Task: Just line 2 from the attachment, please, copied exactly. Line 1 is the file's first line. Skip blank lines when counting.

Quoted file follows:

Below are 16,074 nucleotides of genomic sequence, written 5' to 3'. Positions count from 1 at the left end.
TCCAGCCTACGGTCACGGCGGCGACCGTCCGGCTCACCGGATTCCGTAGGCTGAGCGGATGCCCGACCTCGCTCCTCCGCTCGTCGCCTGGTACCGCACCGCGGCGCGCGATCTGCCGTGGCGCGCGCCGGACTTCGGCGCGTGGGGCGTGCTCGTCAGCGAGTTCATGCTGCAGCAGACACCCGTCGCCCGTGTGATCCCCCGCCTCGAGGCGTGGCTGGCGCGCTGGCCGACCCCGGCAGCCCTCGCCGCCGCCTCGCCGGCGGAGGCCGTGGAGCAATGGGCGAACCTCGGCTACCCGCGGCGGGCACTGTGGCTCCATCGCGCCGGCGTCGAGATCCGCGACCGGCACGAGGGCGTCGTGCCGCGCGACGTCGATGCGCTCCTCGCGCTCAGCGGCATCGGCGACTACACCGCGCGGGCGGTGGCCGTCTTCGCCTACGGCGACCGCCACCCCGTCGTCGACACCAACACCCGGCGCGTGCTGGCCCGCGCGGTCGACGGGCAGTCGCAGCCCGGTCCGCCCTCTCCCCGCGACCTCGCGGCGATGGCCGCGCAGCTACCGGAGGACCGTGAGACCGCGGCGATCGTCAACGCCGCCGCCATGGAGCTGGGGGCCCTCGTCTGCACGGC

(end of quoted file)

TCCAGCCTACGGTCACGGCGGCGACCGTCCGGCTCACCGGATTCCGTAGGCTGAGCGGATGCCCGACCTCGCTCCTCCGCTCGTCGCCTGGTACCGCACCGCGGCGCGCGATCTGCCGTGGCGCGCGCCGGACTTCGGCGCGTGGGGCGTGCTCGTCAGCGAGTTCATGCTGCAGCAGACACCCGTCGCCCGTGTGATCCCCCGCCTCGAGGCGTGGCTGGCGCGCTGGCCGACCCCGGCAGCCCTCGCCGCCGCCTCGCCGGCGGAGGCCGTGGAGCAATGGGCGAACCTCGGCTACCCGCGGCGGGCACTGTGGCTCCATCGCGCCGGCGTCGAGATCCGCGACCGGCACGAGGGCGTCGTGCCGCGCGACGTCGATGCGCTCCTCGCGCTCAGCGGCATCGGCGACTACACCGCGCGGGCGGTGGCCGTCTTCGCCTACGGCGACCGCCACCCCGTCGTCGACACCAACACCCGGCGCGTGCTGGCCCGCGCGGTCGACGGGCAGTCGCAGCCCGGTCCGCCCTCTCCCCGCGACCTCGCGGCGATGGCCGCGCAGCTACCGGAGGACCGTGAGACCGCGGCGATCGTCAACGCCGCCGCCATGGAGCTGGGGGCCCTCGTCTGCACGGC